Are books worth more than two pints of Guinness? I wouldn't usually recommend asking this question of anyone of Irish extraction, but Adrian White has written an interesting piece about why he values his latest book at $9.99.
I am, as most of you know, a total Kindle convert who still loves paper books. I embrace the ebook revolution, but I am still doing my bit to make sure print doesn't die (I picked up three paperbacks at the weekend, one gift, two for myself. Long live print and digital!). Part of the reason I love the Kindle is that I can now buy more books and support more authors, because the books are cheaper - my money goes farther.
Adrian White priced his first book at $4.99, because he was told the story was strong and unputdownable, and his second at $2.99 because it deals with self-harm and was likely to appeal to a narrower market. Now, I would have suggested pricing the unputdownable book at $2.99 (get them in the door) and the less widely-appealing book at $4.99 to maximise the revenue generated from people who bought it expecting more of the same. But evidently Mr. White is both nicer and smarter than me, and thus has some hope of retaining his readers for Book 3, which is priced at $9.99.
A few commenters on his original post have remarked that value is determined by the customer, and this is true. The Irish understand this better than most - a few years ago, our housing market was such that horrible little houses in poorly-serviced areas were worth hundreds of thousands of euro more than they were ten years earlier, because people were willing to pay that. They aren't any more, so prices have dropped.
I haven't decided that the value of an ebook for me is less than a chai latte (I don't drink Guinness so we'll just have to live with my cost of living indicators for a moment). I will happily pay over $9.99 for a book by an author I really like. But for me (and that is the key phrase), it's too much to spend on an ebook for an author that isn't one of my Top 20. I'd rather take my $9.99, add another few quid to it, and use it to support a bricks-and-mortar bookshop.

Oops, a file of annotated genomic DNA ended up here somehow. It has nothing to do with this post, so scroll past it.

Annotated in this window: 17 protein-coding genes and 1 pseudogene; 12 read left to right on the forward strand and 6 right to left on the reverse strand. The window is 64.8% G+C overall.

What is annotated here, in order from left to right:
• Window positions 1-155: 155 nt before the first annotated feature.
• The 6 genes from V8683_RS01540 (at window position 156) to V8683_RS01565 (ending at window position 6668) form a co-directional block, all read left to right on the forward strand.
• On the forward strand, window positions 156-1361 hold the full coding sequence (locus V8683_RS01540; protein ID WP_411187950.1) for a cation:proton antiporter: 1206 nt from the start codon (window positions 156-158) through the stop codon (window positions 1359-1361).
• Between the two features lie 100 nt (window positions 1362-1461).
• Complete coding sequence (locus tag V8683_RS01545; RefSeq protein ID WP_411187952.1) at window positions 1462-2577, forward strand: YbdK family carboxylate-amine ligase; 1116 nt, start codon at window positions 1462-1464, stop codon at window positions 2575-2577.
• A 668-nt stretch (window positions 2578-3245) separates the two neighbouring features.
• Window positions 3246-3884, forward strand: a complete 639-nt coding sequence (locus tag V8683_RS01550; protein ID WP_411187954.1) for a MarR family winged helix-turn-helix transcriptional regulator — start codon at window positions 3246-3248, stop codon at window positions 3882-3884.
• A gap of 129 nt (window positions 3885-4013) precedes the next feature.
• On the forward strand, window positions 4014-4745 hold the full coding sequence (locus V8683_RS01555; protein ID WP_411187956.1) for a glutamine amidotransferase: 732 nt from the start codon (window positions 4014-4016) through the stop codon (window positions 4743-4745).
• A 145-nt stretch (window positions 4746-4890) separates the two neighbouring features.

From his article, Adrian White's books sound as though they are each quite different from each other. I have some sympathy with this, as I genre-hop like a bunny on acid in a great big genre field. But it makes me even less likely to spend $9.99 on an ebook, no matter how good the author says it is, because if I have read and liked his previous two books, it doesn't follow that I'll like the third. This is true of every author, of course, but more so for an author whose books differ drastically from each other.
I admire Adrian White's decision. He knows it may cost him sales and yet he is refusing to undervalue his work, and I respect anyone who shows such courage in their convictions. But the market is currently geared towards the idea that ebooks are cheap and cheerful, and print books are endangered luxury items we must fight to retain. I don't know if there is space in such a market for an ebook at almost a print book price - right now, I think the market wants either value for money or a comfy bookshop with knowledgeable staff, a thriving arts-n-culture program and an in-store Starbucks (we're back to chai lattes again - lord, does every road in my life lead to chai lattes??).
We want the best of both worlds. At the moment, we can have it. This may not last, and if it doesn't. . . then maybe consumers will get a little more comfortable with paying $9.99 for an ebook.
What's the most you guys will pay for a book? Print, digital, paperback, hardback, audio (the forgotten stepchild of the publishing industry), debut author, favourite author, bestselling author, small press, indie, self-published. . . whatever! What's your magic price point?